station left, another came in just after that, and the new one appears to be communicating with the same set of IP addresses as the old one. This provides for easy correlation. The anonymity profiles pretty much assume that the link-layer address randomization follows the "per connection" or "per network" strategies, or a variant of the "time interval" strategy in which the interval has about the same duration as the average connection. 2.2. MAC Address Randomization and DHCP From a privacy point of view, it is clear that the link-layer address, IP address, and DHCP identifier shall evolve in synchrony. For example, if the link-layer address changes and the DHCP identifier stays constant, then it is really easy to correlate old and new link-layer addresses, either by listening to DHCP traffic or by observing that the IP address remains constant, since it is tied to the DHCP identifier. Conversely, if the DHCP identifier changes but the link-layer address remains constant, the old and new identifiers and addresses can be correlated by listening to L2 traffic. The procedures documented in the following sections construct DHCP identifiers from the current link-layer address, automatically providing for this synchronization. The proposed anonymity profiles solve this synchronization issue by deriving most identifiers from the link-layer address and by generally making sure that DHCP parameter values do not remain constant after an address change. 2.3. Radio Fingerprinting MAC address randomization solves the trivial monitoring problem in which someone just uses a Wi-Fi scanner and records the MAC addresses seen on the air. DHCP anonymity solves the more elaborate scenario in which someone monitors link-layer addresses and identities used in DHCP at the access point or DHCP server. But these are not the only ways to track a mobile device. Radio fingerprinting is a process that identifies a radio transmitter by the unique "fingerprint" of its signal transmission, i.e., the tiny differences caused by minute imperfections of the radio transmission hardware. This can be applied to diverse types of radios, including Wi-Fi as described, for example, in [WiFiRadioFingerprinting]. No amount of link-layer address randomization will protect against such techniques. Protections may exist, but they are outside the scope of the present document.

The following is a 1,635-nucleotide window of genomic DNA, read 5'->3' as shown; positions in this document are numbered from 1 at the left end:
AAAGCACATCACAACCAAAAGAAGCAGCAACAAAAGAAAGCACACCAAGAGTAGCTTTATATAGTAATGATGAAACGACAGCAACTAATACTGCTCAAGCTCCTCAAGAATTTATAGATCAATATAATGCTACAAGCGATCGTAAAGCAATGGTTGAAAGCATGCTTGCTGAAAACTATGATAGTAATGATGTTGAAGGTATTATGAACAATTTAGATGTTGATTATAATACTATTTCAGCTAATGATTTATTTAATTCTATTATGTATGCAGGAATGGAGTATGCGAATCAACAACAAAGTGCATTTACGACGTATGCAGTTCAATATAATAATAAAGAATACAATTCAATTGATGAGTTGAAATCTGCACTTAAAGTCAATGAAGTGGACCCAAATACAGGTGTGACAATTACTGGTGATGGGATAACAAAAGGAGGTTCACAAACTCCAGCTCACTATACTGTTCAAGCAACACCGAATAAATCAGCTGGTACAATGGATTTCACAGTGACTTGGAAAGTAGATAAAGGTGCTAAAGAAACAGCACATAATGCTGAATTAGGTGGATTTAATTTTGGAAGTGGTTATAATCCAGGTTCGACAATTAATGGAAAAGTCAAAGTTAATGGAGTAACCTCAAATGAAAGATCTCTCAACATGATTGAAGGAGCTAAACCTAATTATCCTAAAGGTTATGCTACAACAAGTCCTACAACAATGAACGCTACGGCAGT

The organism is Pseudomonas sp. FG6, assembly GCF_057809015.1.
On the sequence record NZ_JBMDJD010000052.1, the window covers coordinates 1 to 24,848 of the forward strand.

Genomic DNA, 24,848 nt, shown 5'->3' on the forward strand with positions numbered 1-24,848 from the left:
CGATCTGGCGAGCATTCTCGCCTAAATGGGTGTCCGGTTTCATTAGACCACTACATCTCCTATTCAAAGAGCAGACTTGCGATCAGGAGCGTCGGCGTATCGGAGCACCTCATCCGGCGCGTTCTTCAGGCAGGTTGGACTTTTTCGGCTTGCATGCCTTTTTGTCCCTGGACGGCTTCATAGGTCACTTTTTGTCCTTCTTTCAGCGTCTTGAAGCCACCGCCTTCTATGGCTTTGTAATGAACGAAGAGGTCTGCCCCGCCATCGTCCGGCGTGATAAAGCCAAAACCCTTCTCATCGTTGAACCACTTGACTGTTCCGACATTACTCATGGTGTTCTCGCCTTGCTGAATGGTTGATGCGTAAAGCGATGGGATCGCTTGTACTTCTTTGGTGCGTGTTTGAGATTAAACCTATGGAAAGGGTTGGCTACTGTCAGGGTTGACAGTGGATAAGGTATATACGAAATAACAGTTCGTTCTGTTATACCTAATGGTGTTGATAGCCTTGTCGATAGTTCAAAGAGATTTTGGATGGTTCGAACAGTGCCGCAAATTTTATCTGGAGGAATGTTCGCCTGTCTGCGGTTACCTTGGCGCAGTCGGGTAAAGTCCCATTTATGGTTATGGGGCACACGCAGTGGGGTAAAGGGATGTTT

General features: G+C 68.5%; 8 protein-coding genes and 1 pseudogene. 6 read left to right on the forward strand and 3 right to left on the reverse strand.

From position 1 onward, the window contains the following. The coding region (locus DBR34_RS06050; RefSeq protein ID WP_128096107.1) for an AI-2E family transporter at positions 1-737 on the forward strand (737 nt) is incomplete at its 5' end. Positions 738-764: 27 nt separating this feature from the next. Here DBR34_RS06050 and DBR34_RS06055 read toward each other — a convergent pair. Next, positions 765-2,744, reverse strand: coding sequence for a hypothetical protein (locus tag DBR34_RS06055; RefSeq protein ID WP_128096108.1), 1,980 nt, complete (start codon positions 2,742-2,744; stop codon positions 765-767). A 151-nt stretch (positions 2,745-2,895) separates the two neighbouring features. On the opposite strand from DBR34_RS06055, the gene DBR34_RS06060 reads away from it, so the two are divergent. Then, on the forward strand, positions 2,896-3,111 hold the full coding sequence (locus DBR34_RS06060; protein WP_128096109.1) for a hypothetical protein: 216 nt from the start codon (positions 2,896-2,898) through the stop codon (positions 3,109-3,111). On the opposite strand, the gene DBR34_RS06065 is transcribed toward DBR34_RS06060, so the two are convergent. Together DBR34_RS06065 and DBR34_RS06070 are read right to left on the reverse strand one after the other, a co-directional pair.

On the other hand, we should not renounce randomization just because radio fingerprinting exists. The radio fingerprinting techniques are harder to deploy than just recording link-layer addresses with a scanner. Such techniques can only track devices for which the fingerprints are known and thus have a narrower scope of application than mass monitoring of addresses and DHCP parameters. 2.4. Operating System Fingerprinting When a standard like DHCP allows for multiple options, different implementers will make different choices for the options that they support or the values they choose for the options. Conversely, monitoring the options and values present in DHCP messages reveals these differences and allows for "operating system fingerprinting", i.e., finding the type and version of software that a particular device is running. Finding these versions provides some information about the device's identity and thus goes against the goal of anonymity. The design of the anonymity profiles attempts to minimize the number of options and the choice of values, in order to reduce the possibilities of operating system fingerprinting. 2.5. No Anonymity Profile Identification Reviewers of the anonymity profiles have sometimes suggested adding an option to explicitly identify the profiles as "using the anonymity option". One suggestion is that the client tell the server about its desire to remain anonymous, so that a willing server could cooperate and protect the client's privacy. Another possibility would be to use a specific privacy-oriented construct, such as, for example, a new type of DHCP Unique Identifier (DUID) for a temporary DUID that would be changing over time. This is not workable in a large number of cases, as it is possible that the network operator (or other entities that have access to the operator's network) might be actively participating in surveillance and anti-privacy, willingly or not. Declaring a preference for anonymity is a bit like walking around with a Guy Fawkes mask. (See [GuyFawkesMask] for an explanation of this usage.) When anonymity is required, it is generally not a good idea to stick out of the crowd. Simply revealing the desire for privacy could cause the attacker to react by triggering additional surveillance or monitoring mechanisms. Therefore, we feel that it is preferable to not disclose one's desire for privacy.